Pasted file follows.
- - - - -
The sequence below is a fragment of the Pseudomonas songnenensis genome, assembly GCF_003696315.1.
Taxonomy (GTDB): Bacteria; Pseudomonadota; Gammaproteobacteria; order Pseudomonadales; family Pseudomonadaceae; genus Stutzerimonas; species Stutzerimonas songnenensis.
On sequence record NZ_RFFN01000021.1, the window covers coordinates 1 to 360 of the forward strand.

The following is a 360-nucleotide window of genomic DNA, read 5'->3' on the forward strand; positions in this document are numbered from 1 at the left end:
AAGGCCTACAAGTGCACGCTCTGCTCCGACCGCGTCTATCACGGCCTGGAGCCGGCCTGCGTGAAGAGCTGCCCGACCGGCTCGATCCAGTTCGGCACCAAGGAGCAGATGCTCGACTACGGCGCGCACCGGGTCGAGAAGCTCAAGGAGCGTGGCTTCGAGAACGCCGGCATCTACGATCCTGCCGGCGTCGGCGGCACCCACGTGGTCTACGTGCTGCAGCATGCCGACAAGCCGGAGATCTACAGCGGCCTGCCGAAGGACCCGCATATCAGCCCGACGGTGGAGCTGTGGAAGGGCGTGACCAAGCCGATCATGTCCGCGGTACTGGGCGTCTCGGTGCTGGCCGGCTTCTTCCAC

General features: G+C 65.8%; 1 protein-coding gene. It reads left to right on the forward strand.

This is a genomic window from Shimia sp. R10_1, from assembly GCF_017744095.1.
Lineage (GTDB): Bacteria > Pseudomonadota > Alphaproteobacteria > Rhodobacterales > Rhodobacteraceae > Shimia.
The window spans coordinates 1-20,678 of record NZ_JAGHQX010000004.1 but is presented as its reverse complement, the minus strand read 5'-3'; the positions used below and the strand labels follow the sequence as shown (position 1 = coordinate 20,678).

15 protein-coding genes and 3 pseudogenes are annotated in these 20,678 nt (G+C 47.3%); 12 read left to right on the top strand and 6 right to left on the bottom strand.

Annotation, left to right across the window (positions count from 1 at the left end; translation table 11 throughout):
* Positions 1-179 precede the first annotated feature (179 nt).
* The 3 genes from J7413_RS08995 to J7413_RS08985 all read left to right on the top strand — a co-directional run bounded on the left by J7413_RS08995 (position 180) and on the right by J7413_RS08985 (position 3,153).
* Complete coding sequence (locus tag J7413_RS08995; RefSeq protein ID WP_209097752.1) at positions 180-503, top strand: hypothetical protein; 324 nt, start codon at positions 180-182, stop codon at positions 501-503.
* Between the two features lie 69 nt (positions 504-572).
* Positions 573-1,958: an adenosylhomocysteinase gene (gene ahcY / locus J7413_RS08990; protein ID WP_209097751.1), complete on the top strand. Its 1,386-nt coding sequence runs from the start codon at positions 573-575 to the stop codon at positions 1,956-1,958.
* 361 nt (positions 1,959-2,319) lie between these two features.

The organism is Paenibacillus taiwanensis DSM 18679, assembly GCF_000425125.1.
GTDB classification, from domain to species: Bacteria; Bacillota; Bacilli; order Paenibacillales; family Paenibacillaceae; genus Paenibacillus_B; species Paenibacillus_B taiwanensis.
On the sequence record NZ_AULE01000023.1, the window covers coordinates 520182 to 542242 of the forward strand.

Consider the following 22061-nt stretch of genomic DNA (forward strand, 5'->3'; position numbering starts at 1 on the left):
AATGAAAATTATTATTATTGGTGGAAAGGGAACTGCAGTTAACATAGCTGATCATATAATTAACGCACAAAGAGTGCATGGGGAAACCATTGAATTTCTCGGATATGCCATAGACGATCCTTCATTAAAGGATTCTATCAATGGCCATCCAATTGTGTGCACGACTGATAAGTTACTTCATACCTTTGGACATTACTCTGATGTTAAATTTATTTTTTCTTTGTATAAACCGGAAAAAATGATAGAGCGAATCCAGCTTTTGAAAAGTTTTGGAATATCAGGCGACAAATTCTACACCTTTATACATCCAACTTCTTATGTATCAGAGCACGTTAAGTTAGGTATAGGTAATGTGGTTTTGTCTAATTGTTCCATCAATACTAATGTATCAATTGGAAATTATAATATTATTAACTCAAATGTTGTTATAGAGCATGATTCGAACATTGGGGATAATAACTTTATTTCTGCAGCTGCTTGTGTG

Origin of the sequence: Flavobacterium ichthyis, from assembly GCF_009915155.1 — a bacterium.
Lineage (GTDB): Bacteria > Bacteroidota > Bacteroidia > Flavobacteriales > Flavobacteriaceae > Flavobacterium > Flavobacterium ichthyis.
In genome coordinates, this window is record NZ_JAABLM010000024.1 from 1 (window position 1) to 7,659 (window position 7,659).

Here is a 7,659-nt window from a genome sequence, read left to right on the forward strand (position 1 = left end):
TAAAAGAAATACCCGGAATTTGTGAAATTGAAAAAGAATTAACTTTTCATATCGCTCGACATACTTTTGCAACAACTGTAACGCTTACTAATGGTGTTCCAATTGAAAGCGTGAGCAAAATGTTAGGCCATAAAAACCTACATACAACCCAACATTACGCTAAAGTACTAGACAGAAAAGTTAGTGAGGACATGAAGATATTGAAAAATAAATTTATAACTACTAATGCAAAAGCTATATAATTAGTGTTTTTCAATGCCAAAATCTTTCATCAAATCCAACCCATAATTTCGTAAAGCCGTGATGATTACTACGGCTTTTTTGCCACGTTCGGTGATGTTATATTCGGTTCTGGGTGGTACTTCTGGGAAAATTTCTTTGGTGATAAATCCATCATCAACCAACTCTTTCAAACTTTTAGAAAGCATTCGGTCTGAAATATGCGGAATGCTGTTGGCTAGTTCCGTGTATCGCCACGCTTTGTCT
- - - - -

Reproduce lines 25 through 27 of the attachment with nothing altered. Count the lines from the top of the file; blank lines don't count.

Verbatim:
In genome coordinates, this window is record NZ_JAABLM010000024.1 from 1 (window position 1) to 7,659 (window position 7,659).

Here is a 7,659-nt window from a genome sequence, read left to right on the forward strand (position 1 = left end):
TAAAAGAAATACCCGGAATTTGTGAAATTGAAAAAGAATTAACTTTTCATATCGCTCGACATACTTTTGCAACAACTGTAACGCTTACTAATGGTGTTCCAATTGAAAGCGTGAGCAAAATGTTAGGCCATAAAAACCTACATACAACCCAACATTACGCTAAAGTACTAGACAGAAAAGTTAGTGAGGACATGAAGATATTGAAAAATAAATTTATAACTACTAATGCAAAAGCTATATAATTAGTGTTTTTCAATGCCAAAATCTTTCATCAAATCCAACCCATAATTTCGTAAAGCCGTGATGATTACTACGGCTTTTTTGCCACGTTCGGTGATGTTATATTCGGTTCTGGGTGGTACTTCTGGGAAAATTTCTTTGGTGATAAATCCATCATCAACCAACTCTTTCAAACTTTTAGAAAGCATTCGGTCTGAAATATGCGGAATGCTGTTGGCTAGTTCCGTGTATCGCCACGCTTTGTCT